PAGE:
Here's what you get for violating court probation for a minor criminal offence
If a court puts you on legal probation for a minor offence, the judge sets the conditions that you have to fulfil prior to re-assessment by the court. Probation allows you to stay in contact with the other people in the community rather than going to jail. It is an opportunity for you to redeem yourself and prove to the court that you deserve a second chance. However, the court reserves the right to revoke your probation in a case where you violate the terms of probation. Here are a few things you should know regarding violation of court probation to ensure that you are on your best behaviour during probation.
Further limitation of rights and freedoms
When you are under probation, the court can limit some of your rights and freedoms, such as movement. Specifically, it can restrict your visitation to public places such as sporting arenas, bars, or restaurants depending on the nature of the minor offence that you committed.
In case you violate any of the conditions and terms set by the court, it can annul the probation and reduce the number of rights that it allows you to enjoy. For instance, the court can add on to the list of restricted areas and restrain you from visiting more public places such as political gatherings, which had not been included before.
Imposition of additional fines
The court can ask you to pay fines to the plaintiff while you are on probation. Since this is one of the conditions provided under the terms of probation, breaching any of the other terms may necessitate the imposition of higher fines on you by the court. The court often perceives such a breach as a lack of remorse on your part, which calls for further punishment by increasing the fines.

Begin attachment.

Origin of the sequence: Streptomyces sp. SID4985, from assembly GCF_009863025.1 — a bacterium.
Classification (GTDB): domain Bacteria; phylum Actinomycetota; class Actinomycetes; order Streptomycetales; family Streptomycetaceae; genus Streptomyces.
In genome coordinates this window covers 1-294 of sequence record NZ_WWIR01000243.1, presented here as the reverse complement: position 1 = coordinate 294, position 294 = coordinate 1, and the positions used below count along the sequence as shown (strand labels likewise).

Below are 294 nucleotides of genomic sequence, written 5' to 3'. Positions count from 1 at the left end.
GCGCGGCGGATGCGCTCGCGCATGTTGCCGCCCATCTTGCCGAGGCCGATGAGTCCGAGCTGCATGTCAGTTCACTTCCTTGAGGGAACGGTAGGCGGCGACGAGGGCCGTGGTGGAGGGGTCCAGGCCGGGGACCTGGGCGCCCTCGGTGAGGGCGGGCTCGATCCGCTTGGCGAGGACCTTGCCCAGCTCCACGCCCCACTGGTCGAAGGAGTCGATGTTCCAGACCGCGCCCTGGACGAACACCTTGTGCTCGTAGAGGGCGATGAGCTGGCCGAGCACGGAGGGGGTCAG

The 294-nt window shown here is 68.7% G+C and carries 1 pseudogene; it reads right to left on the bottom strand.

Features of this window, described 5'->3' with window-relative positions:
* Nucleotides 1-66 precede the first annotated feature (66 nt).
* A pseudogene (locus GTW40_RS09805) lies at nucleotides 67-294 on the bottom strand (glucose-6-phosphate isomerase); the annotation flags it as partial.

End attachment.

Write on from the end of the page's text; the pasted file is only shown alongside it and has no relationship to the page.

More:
Elongating the probation period
The court can elongate the period within which you are under probation. In most cases, such a penalty is imposed when you breach the terms and conditions of the probation involuntarily or without knowledge. By elongating the probation period, the court ascertains that you are willing to comply with the rules and change your behaviour.
A short period in jail
At times, the judge may also decide that you should serve the remaining probation period in jail if you violate the terms of the probation. The judge is also at liberty to annul the probation and sentence to a full term in jail.
If you are arrested for a minor criminal offense, be sure to contact criminal lawyers, such as Russo Lawyers, to see how they can help you get the best possible terms for your probation.